Mississippi Valley State University

July 23, 2016

University News

Goldman Receives Miss. Humanities Council Teacher Award

December 04, 2013

Each year, the Mississippi Humanities Council (MHC) recognizes the contributions of a humanities faculty member at each of the state's colleges and universities through the presentation of its Humanities Teacher Award based on nominations submitted by the respective institutions. 

MVSU’s very own professor of music and keyboard area coordinator Dr. Lawrence Goldman, presented the annual Humanities Teacher Award Lecture to MVSU faculty, staff and students.

Goldman’s presentation titled "The Old, The New and the Exotic: The Piano as You've (Maybe) Never Heard It" discussed examples of the varied sounds and performance approaches that extend the range of listening experiences beyond those traditionally associated with the piano. The examples presented extended from the earliest 18th century fortepianos to the more modern sounds of the prepared piano and electronically modified piano.

“Dr. Goldman is an affluent pianist with a wealth of knowledge about the history of music, especially the development of the piano and its role in music performance,” said Dr. Alphonso Sanders, chair of the MVSU Fine Arts Dept. “They couldn’t have chosen a better recipient for this award.”  

Goldman began working at MVSU in 1980 as an assistant professor of music. He’s the first recipient of the James Herbert White Preeminence Award in the Arts presented in 2009 at MVSU, and he’s a 2006 Higher Education Appreciation Day, Working for Academic Excellence (HEADWAE) award winner. This award is presented by the Mississippi Legislature to honor those who have made outstanding contributions in promoting academic excellence.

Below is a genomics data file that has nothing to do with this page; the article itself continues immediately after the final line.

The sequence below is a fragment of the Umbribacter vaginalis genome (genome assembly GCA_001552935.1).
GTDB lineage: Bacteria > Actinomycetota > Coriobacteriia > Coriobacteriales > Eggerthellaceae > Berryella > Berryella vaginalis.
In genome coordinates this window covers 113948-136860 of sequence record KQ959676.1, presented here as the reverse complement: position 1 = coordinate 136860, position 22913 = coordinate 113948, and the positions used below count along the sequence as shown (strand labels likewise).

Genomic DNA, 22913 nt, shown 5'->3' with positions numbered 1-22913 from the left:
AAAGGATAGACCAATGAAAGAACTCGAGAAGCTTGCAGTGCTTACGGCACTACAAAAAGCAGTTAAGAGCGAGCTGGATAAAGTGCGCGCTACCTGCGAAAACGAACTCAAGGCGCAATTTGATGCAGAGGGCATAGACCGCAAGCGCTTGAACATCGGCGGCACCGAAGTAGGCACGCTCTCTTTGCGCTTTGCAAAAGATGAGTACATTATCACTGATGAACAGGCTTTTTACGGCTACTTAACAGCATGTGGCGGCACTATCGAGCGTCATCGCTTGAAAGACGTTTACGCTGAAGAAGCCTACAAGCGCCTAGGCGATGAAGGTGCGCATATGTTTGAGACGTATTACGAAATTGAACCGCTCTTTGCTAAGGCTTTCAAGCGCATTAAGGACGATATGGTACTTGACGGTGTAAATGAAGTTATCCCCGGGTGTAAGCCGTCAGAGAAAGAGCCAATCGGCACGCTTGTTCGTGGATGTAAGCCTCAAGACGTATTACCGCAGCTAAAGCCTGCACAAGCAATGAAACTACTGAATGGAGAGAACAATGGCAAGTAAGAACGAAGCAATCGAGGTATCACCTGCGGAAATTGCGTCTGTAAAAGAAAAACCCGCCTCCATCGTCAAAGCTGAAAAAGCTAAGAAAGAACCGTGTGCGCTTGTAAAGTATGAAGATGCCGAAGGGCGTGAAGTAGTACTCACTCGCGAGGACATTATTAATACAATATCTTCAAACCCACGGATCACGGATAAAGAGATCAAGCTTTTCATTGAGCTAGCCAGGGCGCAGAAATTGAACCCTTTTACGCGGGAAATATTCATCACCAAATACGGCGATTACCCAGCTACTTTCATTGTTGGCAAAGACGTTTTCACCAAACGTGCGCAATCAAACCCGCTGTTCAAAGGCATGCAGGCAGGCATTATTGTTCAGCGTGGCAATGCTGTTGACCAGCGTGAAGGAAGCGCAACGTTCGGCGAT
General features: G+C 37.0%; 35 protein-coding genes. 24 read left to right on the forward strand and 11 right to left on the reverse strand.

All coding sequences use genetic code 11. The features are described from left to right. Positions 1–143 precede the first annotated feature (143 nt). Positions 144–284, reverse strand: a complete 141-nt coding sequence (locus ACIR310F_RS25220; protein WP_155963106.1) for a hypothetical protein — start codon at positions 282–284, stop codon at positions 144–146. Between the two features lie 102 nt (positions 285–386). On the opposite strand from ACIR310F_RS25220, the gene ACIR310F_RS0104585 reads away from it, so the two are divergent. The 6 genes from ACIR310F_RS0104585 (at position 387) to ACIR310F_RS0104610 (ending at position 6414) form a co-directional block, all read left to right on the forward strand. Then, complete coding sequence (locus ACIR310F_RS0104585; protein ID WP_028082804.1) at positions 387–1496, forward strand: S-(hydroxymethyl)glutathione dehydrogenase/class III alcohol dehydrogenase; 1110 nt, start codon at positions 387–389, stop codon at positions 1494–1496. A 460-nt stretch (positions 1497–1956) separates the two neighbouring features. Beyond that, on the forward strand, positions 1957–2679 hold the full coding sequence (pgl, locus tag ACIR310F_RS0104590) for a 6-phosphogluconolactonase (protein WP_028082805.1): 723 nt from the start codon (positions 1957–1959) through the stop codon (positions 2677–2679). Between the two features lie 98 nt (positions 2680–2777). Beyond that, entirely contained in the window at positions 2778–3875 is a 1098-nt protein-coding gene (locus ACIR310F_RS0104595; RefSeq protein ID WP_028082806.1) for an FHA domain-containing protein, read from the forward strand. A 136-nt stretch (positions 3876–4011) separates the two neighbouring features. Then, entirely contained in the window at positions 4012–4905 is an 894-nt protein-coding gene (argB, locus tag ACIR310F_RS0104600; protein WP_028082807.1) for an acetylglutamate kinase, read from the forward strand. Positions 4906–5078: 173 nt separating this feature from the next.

“It’s always an honor to be recognized for your work,” said Goldman. “I chose my topic because I wanted to bring pertinent information to our students that was not only new to them but interesting as well.”

MHC is an organization that sponsors, supports, and conducts a wide range of programs designed to promote understanding of cultural heritage, foster critical thinking, encourage reasonable public discourse, strengthen our sense of community and thus, empower Mississippi's people with a vision for the future.

Goldman will be recognized at the Mississippi Humanities Council's annual awards ceremony in the spring.